[5] Subahdar, the Viceroy or Governor of a Subah or Province of the Moghul Empire.

[6] Ghazi-ud-din announced his independence of Delhi under the advice of his Minister, Agha Mir.

[7] Shaikh Nizam-ud-din. Auliya, one of the noblest disciples of
    Shaikh Farid-ud-din Shakkarganj; born at Budaun, A.D. 1236,
    died at Delhi, 1325.

[8] The entrance to the Dargah was built by Firoz Shah, and bears
    the date A.D. 1378. The structure over the tomb has been rebuilt by
    many pious donors, and little of the original work is left (Fanshawe,
    op. cit., 235 ff.; Sleeman, Rambles, 490 ff., 507).

[9] Shah ’Alam II, King of Delhi, A.D. 1759-1806. ’Three royal graves
    in the little court to the south side of the mosque lie within a
    single marble enclosure–that on the last is the resting-place of
    Akbar Shah II (died 1837 A.D.); the next to it is that of Shah
    Alam II (died 1806), and then beyond an empty space, intended for
    the grave of Bahadur Shah, [the last King of Delhi], buried at
    Rangoon, comes the tomb of Shah Alam Bahadur Shah, a plain
    stone with grass on it’ (Fanshawe, 281 f.; Sleeman, Rambles, 500).

[10] Qutb, ’the polar star’. The pillar, 238 feet in height, was begun by
    Qutb-ud-di Aibak (A.D. 1206-10), and there are inscriptions of
    Altamsh or Iltutmish, his son-in-law. It is entirely of Muhammadan
    origin, and was primarily intended to serve as a minaret to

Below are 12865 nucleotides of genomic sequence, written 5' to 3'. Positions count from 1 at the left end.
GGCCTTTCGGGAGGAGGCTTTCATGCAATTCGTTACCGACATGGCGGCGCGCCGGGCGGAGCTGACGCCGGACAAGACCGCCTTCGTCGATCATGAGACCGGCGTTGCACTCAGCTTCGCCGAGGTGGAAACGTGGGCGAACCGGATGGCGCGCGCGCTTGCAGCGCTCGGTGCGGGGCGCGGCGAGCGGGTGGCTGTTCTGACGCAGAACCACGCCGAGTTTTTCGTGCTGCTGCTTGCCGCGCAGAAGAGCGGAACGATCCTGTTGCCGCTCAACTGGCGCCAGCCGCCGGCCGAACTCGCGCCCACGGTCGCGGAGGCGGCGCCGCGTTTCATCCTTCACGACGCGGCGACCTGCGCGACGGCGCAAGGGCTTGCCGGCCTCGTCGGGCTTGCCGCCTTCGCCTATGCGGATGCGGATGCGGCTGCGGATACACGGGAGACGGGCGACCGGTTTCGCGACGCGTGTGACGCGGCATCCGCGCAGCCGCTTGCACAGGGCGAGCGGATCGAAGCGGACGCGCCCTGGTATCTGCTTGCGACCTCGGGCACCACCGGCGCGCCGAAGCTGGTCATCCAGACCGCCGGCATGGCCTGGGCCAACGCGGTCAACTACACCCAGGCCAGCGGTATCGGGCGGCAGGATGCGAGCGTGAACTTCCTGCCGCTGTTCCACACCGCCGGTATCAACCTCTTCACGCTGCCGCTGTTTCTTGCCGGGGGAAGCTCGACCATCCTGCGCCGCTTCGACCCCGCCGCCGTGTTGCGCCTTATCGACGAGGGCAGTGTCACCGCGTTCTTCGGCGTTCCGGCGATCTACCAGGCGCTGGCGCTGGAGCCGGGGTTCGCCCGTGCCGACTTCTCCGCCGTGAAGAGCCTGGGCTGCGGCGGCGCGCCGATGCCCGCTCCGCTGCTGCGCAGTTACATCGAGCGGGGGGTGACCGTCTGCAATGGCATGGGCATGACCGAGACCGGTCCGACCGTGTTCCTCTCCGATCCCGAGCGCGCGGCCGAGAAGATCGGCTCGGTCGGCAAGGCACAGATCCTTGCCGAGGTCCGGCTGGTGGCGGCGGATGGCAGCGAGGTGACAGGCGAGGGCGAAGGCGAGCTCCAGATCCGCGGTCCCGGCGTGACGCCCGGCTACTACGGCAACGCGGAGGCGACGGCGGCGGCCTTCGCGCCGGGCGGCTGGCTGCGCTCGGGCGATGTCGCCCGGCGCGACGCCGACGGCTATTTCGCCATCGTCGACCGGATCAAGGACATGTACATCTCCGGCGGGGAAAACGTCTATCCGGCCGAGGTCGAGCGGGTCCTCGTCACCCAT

Qutb-ud-din’s mosque adjoining it; but its name refers to the saint
    Qutb-ud-din, buried close by. (Fanshawe, 265 ff.; Sleeman,
    Rambles, 492 ff.)

[11] This observatory was built by Raja Jai Singh of Jaipur (A.D.
    1693-1743) in 1724. He also erected similar observatories at Benares,
    Multan, Ujjain, and Jaipur (Fanshawe, 247).

[12] Jahangir, eldest son of the Emperor Akbar, reigned A.D. 1605-27.

[13] ’The first order that I issued was for the setting up of a Chain of
    Justice, so that if the Officers of the Courts of Justice should fail
    in the investigation of the complaints of the oppressed, the injured
    person might come to this chain and shake it, and so give notice of
    their wrongs. I ordered that the chain should be made of pure gold,
    and be thirty gaz [yards] long, with sixty bells upon it. The
    weight of it was four Hindustani mans [8 lb.] of ’Irak.
    One end was firmly attached to a battlement of the fort of Agra, the
    other to a stone column on the bank of the river’ (Memoirs of
    Jahangir in Sir H.M. Elliot, History of India, vi. 284). It
    does not appear that this silly contrivance was ever used, and it was
    meant only for parade. Raja Anangpal had already set up a
    similar bell at Delhi (ibid. vi. 262, iii. 565).

[14] Dhobi.

[15] Jahan-panah.

[16] Karim Khan, of the Zand tribe, defeated the Afghans and
    secured the Kingdom of Fars or Southern Persia, with his capital at
    Shiraz. He died at an advanced age, A.D. 1779 (Sir J. Malcolm,
    History of Persia, 1829, ii. 58 ff.).

[17] Allah Karim, Ap Karim, Main Karim.

[18] Chilam, the clay bowl of a water-pipe: its contents.

[19] Mazdur, a day labourer.


Introductory Notes  •  Preface to the Second Edition  •  Introduction  •  Introductory Letter  •  Letter I  •  Letter II  •  Letter III  •  Letter IV  •  Letter V  •  Letter VI  •  Letter VII  •  Letter VIII  •  Letter IX  •  Letter X  •  Letter XI  •  Letter XII  •  Letter XIII  •  Letter XIV  •  Letter XV  •  Letter XVI  •  Letter XVII  •  Letter XVIII  •  Letter XIX  •  Letter XX  •  Letter XXI  •  Letter XXII  •  Letter XXIII  •  Letter XXIV  •  Letter XXV  •  Letter XXVI  •  Letter XXVII  •  Bibliography of Works